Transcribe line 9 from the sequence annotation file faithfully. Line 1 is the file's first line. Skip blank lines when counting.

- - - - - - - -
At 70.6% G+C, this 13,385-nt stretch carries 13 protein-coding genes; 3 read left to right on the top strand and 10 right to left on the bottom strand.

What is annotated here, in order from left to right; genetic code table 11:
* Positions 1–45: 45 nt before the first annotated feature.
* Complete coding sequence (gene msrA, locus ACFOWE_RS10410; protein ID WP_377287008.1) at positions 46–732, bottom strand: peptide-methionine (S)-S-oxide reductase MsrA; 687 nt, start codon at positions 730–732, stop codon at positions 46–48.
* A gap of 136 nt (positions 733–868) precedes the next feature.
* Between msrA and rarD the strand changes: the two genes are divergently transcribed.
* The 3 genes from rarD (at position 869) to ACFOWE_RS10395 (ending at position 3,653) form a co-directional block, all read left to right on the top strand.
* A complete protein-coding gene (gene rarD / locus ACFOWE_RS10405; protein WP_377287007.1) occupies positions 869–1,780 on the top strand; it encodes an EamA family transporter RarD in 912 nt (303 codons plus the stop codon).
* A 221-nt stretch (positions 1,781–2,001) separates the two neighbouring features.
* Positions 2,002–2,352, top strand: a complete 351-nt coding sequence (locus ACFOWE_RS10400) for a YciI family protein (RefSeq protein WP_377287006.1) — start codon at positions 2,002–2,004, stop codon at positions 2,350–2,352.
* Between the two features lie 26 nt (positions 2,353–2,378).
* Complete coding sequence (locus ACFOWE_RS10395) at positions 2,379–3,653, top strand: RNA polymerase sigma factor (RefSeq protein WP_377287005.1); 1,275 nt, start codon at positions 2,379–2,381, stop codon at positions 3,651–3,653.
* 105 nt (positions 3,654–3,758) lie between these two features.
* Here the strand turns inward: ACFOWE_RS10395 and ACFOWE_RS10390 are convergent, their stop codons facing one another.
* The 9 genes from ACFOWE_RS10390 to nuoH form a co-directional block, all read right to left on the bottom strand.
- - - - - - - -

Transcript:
* A 221-nt stretch (positions 1,781–2,001) separates the two neighbouring features.